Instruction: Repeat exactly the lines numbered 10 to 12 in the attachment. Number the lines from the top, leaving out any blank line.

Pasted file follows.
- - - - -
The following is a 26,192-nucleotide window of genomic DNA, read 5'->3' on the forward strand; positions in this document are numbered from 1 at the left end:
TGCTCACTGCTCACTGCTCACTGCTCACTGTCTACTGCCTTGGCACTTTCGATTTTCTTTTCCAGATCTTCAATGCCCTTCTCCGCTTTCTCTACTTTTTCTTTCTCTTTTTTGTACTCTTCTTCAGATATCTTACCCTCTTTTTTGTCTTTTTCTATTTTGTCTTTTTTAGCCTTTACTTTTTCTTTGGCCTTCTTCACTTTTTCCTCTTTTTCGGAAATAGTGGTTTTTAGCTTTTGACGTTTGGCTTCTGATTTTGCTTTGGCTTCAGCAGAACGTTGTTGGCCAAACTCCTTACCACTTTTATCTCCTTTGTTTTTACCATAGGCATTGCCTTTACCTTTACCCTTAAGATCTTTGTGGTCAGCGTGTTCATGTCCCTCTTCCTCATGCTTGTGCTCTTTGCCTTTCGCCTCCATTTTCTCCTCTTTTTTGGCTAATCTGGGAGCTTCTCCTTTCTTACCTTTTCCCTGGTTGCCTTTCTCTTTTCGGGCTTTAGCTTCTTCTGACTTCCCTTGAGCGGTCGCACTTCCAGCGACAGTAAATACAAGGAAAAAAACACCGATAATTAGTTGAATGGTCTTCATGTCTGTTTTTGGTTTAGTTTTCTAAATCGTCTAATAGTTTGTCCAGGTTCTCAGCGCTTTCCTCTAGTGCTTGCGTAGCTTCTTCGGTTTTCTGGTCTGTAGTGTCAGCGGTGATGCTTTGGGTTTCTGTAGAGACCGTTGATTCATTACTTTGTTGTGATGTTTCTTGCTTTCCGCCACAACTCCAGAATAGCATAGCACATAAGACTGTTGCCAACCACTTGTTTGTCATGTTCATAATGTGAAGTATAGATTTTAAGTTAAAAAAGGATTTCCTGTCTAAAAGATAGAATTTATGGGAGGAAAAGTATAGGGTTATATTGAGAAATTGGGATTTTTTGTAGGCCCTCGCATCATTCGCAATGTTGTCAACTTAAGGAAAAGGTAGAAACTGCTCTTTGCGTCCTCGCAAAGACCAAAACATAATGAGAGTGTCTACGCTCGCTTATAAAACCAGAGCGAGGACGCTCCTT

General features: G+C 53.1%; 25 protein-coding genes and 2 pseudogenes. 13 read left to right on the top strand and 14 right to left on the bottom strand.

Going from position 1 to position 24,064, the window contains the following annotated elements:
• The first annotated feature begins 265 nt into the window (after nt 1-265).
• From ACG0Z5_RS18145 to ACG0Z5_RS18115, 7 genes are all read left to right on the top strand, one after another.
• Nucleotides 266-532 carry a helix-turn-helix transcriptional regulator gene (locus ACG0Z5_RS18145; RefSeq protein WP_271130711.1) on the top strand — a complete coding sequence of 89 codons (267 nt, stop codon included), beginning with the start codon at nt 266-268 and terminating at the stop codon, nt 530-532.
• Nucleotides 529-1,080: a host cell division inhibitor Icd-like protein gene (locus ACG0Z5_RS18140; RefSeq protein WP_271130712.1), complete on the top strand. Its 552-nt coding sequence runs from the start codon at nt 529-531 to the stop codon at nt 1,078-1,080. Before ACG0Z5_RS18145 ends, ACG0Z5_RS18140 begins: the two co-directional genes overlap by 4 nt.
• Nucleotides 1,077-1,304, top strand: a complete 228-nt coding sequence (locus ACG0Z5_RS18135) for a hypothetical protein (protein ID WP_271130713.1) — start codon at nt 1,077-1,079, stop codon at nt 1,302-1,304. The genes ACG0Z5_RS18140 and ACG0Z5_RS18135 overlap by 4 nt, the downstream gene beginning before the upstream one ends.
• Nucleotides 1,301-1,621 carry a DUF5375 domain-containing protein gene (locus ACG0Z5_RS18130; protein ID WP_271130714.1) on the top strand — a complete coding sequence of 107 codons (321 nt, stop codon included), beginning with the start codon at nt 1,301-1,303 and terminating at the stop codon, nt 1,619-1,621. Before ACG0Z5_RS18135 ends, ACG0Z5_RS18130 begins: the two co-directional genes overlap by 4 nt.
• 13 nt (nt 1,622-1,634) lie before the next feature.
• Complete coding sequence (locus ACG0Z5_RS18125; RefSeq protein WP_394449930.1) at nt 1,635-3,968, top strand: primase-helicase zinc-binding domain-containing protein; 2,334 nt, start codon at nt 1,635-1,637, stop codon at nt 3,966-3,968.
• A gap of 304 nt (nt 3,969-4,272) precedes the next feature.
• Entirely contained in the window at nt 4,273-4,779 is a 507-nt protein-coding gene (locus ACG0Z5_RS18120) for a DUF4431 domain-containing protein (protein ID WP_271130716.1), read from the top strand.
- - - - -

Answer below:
• Nucleotides 1,301-1,621 carry a DUF5375 domain-containing protein gene (locus ACG0Z5_RS18130; protein ID WP_271130714.1) on the top strand — a complete coding sequence of 107 codons (321 nt, stop codon included), beginning with the start codon at nt 1,301-1,303 and terminating at the stop codon, nt 1,619-1,621. Before ACG0Z5_RS18135 ends, ACG0Z5_RS18130 begins: the two co-directional genes overlap by 4 nt.
• 13 nt (nt 1,622-1,634) lie before the next feature.
• Complete coding sequence (locus ACG0Z5_RS18125; RefSeq protein WP_394449930.1) at nt 1,635-3,968, top strand: primase-helicase zinc-binding domain-containing protein; 2,334 nt, start codon at nt 1,635-1,637, stop codon at nt 3,966-3,968.